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J Virol. 2000 Nov;74(22):10417-29.

Ras-GAP binding and phosphorylation by herpes simplex virus type 2 RR1 PK (ICP10) and activation of the Ras/MEK/MAPK mitogenic pathway are required for timely onset of virus growth.

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  • 1Departments of Pharmacology and Experimental Therapeutics, University of Maryland School of Medicine, Baltimore, Maryland 21201, USA.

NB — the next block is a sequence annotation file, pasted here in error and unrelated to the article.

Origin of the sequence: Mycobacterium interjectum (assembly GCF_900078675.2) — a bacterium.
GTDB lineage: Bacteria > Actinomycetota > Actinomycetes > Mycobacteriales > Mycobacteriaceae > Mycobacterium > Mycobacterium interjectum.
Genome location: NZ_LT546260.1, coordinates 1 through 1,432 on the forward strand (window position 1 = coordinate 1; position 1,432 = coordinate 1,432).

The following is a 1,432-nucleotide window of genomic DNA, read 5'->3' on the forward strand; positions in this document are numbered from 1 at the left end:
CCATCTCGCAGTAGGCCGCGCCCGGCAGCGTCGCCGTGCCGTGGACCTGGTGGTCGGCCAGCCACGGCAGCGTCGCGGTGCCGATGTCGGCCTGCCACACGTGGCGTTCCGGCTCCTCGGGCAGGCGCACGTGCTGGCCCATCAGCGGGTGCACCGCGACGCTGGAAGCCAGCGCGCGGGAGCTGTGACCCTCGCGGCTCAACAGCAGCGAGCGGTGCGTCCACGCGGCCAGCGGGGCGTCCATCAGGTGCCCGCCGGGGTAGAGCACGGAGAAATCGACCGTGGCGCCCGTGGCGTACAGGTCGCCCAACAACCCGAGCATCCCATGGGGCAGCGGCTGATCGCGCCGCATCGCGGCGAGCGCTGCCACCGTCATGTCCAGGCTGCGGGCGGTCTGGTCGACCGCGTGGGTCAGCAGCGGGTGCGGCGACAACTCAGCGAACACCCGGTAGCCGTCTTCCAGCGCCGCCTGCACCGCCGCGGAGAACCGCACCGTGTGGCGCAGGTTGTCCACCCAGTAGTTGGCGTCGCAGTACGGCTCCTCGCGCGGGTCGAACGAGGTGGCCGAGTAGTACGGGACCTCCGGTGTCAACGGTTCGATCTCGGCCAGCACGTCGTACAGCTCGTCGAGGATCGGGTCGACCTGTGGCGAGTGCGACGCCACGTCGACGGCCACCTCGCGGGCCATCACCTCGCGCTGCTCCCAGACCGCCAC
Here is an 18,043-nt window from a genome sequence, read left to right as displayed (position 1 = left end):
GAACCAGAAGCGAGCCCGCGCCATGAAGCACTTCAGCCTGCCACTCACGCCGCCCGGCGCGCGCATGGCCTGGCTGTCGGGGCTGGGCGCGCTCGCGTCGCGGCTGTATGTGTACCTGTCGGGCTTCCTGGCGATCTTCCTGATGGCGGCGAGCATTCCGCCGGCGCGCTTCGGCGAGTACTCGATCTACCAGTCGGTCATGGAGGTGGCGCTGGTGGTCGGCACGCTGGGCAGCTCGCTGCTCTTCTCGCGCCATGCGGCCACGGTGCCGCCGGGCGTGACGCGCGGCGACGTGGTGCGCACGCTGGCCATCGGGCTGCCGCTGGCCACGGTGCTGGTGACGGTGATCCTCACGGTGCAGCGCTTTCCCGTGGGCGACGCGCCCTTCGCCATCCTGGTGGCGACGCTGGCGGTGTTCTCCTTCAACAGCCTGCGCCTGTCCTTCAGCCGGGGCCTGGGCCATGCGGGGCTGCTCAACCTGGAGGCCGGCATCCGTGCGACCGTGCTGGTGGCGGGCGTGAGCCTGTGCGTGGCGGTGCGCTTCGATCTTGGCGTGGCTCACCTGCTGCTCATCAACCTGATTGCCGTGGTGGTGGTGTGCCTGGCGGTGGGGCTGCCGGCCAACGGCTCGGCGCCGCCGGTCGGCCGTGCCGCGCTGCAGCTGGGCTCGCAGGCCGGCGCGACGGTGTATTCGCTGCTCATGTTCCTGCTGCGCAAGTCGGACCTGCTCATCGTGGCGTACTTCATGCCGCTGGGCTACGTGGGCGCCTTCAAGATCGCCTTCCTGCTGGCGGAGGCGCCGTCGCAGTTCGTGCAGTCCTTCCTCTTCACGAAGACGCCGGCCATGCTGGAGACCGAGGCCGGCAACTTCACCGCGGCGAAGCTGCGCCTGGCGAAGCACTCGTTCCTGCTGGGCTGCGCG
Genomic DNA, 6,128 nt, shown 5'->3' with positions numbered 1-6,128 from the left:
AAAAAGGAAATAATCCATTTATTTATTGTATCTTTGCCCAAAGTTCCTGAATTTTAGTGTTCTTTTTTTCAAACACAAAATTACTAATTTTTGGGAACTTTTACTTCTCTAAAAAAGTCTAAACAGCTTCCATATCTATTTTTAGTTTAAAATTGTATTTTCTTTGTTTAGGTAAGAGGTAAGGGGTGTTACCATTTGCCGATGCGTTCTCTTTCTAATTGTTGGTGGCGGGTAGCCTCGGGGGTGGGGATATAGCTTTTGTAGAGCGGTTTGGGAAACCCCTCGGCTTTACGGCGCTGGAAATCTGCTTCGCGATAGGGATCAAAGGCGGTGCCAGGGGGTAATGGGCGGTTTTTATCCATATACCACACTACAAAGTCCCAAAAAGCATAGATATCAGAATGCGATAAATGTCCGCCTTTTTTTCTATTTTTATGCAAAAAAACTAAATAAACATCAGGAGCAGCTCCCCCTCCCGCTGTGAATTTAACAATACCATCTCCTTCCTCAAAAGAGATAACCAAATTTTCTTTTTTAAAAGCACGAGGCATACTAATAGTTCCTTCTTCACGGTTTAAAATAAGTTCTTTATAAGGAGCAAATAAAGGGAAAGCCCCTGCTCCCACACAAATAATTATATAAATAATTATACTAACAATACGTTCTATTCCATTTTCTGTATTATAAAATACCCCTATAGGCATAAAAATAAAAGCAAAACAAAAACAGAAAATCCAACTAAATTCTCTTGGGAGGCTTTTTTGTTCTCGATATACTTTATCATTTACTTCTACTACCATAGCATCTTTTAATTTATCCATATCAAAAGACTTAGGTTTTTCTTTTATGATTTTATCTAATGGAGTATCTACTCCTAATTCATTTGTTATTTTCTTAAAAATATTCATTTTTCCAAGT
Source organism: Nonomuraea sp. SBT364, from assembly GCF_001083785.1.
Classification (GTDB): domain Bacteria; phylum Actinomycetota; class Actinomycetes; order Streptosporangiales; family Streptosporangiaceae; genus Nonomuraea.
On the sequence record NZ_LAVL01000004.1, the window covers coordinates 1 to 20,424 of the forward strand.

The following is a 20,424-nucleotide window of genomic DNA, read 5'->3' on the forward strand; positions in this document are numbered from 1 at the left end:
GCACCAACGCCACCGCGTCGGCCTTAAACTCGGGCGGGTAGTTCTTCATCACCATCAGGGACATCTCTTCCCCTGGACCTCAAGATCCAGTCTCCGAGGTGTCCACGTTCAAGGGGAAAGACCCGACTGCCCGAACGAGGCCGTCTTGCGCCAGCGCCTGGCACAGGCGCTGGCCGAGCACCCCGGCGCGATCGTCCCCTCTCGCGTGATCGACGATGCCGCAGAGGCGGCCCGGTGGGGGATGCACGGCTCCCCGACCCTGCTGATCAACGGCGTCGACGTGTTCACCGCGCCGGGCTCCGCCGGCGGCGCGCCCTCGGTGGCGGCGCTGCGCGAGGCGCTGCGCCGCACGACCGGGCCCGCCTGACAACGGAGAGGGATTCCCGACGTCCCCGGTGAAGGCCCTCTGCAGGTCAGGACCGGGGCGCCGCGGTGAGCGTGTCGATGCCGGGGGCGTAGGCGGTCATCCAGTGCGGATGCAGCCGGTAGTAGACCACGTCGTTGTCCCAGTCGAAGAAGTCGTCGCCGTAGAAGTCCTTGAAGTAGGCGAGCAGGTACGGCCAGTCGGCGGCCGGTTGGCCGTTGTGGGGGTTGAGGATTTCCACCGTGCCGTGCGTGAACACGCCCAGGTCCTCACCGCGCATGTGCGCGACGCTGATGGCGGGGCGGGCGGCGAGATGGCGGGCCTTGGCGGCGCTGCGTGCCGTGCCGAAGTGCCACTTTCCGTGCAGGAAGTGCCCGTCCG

We used a herpes simplex virus type 2 (HSV-2) mutant with a deletion in the RR1 (ICP10) PK domain (ICP10DeltaPK) and an MEK inhibitor (PD98059) to examine the role of ICP10 PK in virus growth. In HSV-2-infected cells, ICP10 PK binds and phosphorylates the GTPase activating protein Ras-GAP. In vitro binding and peptide competition assays indicated that Ras-GAP N-SH2 and PH domains, respectively, bind ICP10 at phosphothreonines 117 and 141 and a WD40-like motif at positions 160 to 173. Binding and phosphorylation did not occur in cells infected with ICP10DeltaPK. GTPase activity was significantly lower in HSV-2- than in ICP10DeltaPK-infected cells. Conversely, the levels of activated Ras and mitogen-activated protein kinase (MAPK), and the expression and stabilization of the transcription factor c-Fos were significantly increased in cells infected with HSV-2 or a revertant virus [HSV-2(R)] but not with ICP10DeltaPK. PD98059 inhibited MAPK activation and induction-stabilization of c-Fos. Expression from the ICP10 promoter was increased in cells infected with HSV-2 but not with ICP10DeltaPK, and increased expression was ablated by PD98059. ICP10 DNA formed a complex with nuclear extracts from HSV-2-infected cells which was supershifted by c-Fos antibody and was not seen with extracts from ICP10DeltaPK-infected cells. Complex formation was abrogated by PD98059. Onset of HSV-2 replication was significantly delayed by PD98059 (14 h versus 2 h in untreated cells), a delay similar to that seen for ICP10DeltaPK. The data indicate that Ras-GAP phosphorylation by ICP10 PK is involved in the activation of the Ras/MEK/MAPK mitogenic pathway and c-Fos induction and stabilization. This results in increased ICP10 expression and the timely onset of HSV-2 growth.

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